That’s my story and I’m sticking to it.

  2. While not exactly the same…as a youngster I had 2 kittens from our cat Toby. They got into some oil tracks left by a car. My older brother bathed them in a bucket of water with some kind of cleanser, like pine-o or something. The chemicals destroyed the kittens’ entire system. They went limp; they were blind. The sight of them broke my heart. I cried for days. Tears still well up in my eyes at the thought.

  3. I hate seeing turtles get squashed! I will stop along the highway to move those slow-moving creatures. And don’t get me started on dogs…

    As for birds and deer, they tend to do more damage to the car then anything. I wish it didn’t happen but it just does.

    I saw your black squirrel on Twitter; so cool! I saw two running around the garden yesterday. Up to no good, I suppose.

  4. I think that things like that happen to everyone, though I often feel like they only happen to me. A bird flew into my wind shield once, died instantly. Another time I thought I hit a rabbit and drove around and around looking for his poor little corpse in case there was something I could do, though I’m not sure what that would have been. I never found anything, so I assume he was just faster then I thought and managed to escape my vicious tires. That’s my story, and I’m sticking to it – at least I’m not alone.

    1. I momentarily thought about stopping for the squirrel, but then realized I wouldn’t know what to do if it was only injured and struggling. Sometimes you just have to put things out of your mind and have the serenity to accept the things we can’t change.

  5. Hi Christine .. stunning views and photos – what memories. I too hate hitting things .. just occasionally the dreaded deed happens unintentionally .. it’s not easy .. love the pictures .. and I hope all is well .. Hilary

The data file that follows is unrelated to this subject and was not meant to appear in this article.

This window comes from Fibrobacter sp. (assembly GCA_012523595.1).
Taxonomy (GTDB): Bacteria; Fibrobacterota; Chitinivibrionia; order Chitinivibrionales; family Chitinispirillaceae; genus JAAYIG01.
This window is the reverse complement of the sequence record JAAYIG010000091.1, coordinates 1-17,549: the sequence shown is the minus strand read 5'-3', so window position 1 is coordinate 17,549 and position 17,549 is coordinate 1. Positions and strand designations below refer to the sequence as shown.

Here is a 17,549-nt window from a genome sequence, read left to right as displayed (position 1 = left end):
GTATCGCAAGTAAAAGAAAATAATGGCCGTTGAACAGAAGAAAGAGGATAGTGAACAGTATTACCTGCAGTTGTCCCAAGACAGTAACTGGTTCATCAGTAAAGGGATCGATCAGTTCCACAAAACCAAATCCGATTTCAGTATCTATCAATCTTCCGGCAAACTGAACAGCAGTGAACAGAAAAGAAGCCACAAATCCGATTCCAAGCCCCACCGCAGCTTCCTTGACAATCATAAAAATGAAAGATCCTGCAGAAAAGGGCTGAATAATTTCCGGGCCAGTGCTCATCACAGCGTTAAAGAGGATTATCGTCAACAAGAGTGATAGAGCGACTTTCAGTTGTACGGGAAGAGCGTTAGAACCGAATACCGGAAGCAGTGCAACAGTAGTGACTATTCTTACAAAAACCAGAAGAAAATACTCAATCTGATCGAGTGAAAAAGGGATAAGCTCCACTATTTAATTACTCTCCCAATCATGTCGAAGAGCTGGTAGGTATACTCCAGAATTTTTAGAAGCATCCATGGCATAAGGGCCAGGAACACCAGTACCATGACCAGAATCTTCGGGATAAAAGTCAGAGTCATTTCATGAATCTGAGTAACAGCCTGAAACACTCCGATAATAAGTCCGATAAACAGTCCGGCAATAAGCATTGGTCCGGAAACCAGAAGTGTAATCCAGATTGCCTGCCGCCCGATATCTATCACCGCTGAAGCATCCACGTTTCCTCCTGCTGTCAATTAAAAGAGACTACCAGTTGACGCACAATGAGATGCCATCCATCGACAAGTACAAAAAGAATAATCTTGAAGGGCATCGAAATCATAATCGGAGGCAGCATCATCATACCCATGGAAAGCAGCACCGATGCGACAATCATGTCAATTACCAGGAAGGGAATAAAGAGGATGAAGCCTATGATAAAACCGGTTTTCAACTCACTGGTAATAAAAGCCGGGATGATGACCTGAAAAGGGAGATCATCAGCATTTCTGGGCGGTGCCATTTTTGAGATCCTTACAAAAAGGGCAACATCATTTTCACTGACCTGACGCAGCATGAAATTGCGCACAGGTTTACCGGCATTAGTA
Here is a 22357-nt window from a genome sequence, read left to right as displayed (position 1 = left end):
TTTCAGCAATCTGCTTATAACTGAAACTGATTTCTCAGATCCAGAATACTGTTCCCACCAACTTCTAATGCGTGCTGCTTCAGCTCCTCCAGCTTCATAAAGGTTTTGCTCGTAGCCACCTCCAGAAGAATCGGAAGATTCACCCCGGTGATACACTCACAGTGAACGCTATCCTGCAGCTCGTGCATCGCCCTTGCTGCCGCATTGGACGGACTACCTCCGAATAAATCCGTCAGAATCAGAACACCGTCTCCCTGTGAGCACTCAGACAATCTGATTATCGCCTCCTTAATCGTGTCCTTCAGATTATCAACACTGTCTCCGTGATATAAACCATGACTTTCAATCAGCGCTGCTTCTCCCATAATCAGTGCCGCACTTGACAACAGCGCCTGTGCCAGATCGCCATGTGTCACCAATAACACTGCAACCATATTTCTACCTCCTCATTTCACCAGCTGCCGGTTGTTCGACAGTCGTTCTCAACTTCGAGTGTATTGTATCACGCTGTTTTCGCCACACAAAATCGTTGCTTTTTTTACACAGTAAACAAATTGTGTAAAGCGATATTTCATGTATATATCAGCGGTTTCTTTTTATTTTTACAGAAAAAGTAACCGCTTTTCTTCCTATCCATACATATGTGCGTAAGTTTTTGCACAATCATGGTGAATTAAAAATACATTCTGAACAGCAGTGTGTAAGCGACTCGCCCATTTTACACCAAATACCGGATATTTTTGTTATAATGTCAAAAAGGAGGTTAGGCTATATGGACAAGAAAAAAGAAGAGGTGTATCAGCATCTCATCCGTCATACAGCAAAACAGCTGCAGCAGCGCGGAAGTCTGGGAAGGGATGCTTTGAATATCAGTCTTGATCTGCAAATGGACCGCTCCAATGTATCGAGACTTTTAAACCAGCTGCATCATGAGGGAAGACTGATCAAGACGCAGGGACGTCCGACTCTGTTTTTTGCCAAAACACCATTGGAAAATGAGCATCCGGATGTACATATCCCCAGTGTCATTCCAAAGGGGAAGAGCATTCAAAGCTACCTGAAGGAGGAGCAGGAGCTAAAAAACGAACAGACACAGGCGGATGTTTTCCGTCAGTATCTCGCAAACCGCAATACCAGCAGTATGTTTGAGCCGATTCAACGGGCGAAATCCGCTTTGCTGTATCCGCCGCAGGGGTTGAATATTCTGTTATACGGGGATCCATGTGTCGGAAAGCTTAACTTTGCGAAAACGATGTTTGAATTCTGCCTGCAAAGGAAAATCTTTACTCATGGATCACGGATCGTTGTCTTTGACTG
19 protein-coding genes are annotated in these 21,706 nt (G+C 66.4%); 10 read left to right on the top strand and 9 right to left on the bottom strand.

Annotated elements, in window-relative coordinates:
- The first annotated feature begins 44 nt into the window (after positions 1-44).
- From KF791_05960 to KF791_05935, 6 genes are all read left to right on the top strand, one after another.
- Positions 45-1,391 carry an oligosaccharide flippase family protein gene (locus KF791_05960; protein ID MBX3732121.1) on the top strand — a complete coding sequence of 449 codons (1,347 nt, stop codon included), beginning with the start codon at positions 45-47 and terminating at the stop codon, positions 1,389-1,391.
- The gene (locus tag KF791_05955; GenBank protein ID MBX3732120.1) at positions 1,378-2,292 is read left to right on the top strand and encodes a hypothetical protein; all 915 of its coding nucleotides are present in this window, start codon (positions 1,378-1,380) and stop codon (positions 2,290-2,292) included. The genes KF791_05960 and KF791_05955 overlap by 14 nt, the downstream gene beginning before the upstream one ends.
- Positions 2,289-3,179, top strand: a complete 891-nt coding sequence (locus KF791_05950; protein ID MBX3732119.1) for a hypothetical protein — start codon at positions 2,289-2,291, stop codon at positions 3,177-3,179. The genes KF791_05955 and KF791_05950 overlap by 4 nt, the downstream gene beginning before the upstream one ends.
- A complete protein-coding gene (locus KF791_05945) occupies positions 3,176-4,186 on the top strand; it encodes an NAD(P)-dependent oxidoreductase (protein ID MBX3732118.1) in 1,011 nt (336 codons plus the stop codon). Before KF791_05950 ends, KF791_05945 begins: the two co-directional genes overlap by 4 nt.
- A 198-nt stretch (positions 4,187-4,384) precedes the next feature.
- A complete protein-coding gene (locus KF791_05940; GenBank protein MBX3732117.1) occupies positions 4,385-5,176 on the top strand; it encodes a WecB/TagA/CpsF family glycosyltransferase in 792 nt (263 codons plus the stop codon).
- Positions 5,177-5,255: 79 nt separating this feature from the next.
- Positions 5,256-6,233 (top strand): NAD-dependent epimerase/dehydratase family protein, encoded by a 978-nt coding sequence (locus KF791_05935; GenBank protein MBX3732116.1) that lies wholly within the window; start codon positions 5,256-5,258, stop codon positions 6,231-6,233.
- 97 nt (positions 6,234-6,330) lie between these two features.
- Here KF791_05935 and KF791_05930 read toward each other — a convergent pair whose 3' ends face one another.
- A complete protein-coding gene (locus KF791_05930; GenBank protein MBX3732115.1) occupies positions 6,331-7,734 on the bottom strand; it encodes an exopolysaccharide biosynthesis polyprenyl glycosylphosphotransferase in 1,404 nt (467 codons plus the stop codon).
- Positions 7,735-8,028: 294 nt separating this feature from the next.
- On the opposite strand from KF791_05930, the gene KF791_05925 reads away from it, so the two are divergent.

6. We have the problem with birds flying into our windows – definitely not because they are so clean, like on the commercials. Sometimes the birds are stunned and get back up, sometimes not… Always makes me sad.

  7. Gorgeous picture, Christine.

    I’ve had that once, being in the car and hitting a deer. Not easy when it happens. I’ve also had birds hit windows, of course, but they’re usually stunned and fly away again in a few minutes.

    1. Oh. That’s bad about the deer. I had a deer leap off the grass into the street a bit ahead of me. It was far enough away that I didn’t hit it, but I would not have been able to avoid it otherwise. They come out of nowhere.

  8. Yes unfortunately for a pigeon.. who flew while I was driving into the front grill of my car.. nothing I could do… and all I saw was a plume of feathers flying behind me.. I said a silent prayer … and another that it hadnt been my windshield.. But its very upsetting when these things happen..

    1. It is upsetting. If we were back in the days of the natives without cars, it wouldn’t happen. But then we would probably be shooting them with arrows for food. In fact, we might view the local little critters in an entirely different manner.

  9. Oh gosh. Those kind of moments are upsetting for me too. Even if I had nothing to do with the poor creature’s death. 😦

    Your Grand Canyon photos are wonderful. The first one is stunning. I’ve never been there.